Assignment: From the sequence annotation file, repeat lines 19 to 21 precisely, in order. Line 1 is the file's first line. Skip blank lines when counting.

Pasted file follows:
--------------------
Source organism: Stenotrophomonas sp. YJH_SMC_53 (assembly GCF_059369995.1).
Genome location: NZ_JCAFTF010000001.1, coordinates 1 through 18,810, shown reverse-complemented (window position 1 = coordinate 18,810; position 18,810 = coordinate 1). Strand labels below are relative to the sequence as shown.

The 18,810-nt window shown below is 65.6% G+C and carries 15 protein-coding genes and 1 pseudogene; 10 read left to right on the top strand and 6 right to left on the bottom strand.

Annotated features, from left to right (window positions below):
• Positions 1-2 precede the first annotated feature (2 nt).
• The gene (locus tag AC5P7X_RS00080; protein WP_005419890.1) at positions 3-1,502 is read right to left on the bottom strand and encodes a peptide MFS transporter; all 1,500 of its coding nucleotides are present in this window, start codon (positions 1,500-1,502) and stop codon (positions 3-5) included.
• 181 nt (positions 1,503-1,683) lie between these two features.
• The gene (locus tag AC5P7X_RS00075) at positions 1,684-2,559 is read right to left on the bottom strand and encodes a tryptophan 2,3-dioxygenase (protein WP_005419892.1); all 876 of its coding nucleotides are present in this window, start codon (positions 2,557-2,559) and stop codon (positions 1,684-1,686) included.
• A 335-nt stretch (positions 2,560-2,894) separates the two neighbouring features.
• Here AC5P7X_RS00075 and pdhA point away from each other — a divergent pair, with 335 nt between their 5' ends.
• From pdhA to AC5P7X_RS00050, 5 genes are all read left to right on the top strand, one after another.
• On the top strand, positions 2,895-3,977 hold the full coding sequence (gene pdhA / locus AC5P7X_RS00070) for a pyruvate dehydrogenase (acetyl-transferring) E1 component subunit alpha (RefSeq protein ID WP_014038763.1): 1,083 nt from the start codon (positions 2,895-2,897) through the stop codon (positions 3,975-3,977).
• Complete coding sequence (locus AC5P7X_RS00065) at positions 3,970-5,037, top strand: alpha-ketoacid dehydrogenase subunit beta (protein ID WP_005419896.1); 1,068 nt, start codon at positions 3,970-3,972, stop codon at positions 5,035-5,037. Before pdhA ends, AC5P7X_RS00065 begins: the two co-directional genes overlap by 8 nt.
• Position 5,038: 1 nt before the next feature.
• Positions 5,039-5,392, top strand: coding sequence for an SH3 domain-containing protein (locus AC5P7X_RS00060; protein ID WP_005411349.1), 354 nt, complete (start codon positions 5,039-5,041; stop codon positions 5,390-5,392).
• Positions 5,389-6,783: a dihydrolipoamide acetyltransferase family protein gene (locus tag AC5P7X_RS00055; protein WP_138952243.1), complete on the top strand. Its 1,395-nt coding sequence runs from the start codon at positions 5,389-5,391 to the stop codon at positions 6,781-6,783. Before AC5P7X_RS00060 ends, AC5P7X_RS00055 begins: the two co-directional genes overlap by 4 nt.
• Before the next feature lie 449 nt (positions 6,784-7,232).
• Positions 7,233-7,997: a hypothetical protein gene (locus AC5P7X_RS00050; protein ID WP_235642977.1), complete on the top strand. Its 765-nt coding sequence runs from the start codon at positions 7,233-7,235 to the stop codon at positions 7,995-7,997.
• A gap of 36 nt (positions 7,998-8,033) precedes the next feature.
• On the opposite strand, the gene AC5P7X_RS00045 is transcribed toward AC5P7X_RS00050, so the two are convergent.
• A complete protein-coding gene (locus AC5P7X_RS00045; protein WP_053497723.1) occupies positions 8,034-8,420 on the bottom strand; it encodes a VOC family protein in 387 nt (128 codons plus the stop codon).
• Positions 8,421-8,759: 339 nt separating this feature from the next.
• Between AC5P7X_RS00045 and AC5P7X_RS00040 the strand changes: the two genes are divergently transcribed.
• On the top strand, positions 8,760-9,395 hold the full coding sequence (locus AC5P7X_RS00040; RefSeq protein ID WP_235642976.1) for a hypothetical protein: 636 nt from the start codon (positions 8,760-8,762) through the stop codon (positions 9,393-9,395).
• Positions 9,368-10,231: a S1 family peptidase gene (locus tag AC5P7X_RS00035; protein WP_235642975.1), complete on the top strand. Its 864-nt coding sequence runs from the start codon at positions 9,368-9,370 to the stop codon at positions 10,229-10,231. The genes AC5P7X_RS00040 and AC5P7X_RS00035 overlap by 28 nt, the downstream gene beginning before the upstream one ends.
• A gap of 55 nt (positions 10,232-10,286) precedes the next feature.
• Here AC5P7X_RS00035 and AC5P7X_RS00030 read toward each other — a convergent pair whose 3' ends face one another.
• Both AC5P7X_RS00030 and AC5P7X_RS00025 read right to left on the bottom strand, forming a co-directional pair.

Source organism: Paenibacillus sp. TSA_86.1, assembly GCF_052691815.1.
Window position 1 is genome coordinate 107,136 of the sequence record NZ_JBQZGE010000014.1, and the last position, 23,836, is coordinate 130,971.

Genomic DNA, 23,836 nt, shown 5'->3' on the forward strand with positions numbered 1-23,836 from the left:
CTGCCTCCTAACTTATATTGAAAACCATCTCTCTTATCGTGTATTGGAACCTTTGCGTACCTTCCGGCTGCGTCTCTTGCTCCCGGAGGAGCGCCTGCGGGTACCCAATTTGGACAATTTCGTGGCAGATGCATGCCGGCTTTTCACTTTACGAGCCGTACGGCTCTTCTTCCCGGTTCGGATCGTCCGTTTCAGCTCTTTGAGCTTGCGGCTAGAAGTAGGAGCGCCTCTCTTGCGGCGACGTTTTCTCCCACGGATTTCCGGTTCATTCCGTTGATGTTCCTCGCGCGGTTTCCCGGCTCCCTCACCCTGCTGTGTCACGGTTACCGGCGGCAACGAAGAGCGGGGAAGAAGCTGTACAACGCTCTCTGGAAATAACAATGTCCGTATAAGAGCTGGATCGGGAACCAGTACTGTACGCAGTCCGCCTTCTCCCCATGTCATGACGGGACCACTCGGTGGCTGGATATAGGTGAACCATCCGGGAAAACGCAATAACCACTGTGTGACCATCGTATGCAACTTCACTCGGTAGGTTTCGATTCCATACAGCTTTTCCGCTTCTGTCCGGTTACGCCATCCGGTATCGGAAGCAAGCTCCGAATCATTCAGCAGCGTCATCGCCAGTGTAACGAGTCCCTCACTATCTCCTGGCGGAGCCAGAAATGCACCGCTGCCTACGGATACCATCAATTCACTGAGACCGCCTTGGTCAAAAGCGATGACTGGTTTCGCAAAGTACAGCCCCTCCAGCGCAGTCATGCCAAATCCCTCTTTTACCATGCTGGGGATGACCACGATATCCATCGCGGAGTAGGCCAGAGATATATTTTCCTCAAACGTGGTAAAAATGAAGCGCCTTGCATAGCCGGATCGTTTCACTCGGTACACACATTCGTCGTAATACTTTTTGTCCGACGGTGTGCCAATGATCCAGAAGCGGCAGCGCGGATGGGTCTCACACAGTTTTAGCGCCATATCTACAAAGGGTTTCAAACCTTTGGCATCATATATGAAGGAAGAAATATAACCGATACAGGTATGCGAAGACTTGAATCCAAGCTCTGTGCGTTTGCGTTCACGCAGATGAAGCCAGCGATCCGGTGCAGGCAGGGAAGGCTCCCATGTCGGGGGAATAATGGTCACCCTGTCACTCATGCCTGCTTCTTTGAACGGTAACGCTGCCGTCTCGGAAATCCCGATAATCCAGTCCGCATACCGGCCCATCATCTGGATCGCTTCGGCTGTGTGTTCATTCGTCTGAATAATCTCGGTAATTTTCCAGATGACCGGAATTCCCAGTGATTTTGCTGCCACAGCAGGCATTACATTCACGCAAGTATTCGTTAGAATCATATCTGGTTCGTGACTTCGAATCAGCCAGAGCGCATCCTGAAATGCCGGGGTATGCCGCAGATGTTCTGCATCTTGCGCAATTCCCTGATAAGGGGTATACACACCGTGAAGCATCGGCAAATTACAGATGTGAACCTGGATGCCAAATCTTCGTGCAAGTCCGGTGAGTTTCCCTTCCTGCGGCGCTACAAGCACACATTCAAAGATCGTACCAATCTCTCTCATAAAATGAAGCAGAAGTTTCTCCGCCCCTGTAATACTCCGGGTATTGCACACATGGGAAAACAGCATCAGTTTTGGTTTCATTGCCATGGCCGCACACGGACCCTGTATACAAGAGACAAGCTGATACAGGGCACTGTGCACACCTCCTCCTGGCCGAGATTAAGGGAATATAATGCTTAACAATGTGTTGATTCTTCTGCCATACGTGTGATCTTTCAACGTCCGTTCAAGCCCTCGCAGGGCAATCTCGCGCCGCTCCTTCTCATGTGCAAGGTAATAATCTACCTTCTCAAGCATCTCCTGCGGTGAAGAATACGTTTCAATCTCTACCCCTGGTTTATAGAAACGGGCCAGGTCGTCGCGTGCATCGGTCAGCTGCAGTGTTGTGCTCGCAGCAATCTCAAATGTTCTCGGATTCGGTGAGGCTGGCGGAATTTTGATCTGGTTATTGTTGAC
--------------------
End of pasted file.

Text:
• A gap of 36 nt (positions 7,998-8,033) precedes the next feature.
• On the opposite strand, the gene AC5P7X_RS00045 is transcribed toward AC5P7X_RS00050, so the two are convergent.
• A complete protein-coding gene (locus AC5P7X_RS00045; protein WP_053497723.1) occupies positions 8,034-8,420 on the bottom strand; it encodes a VOC family protein in 387 nt (128 codons plus the stop codon).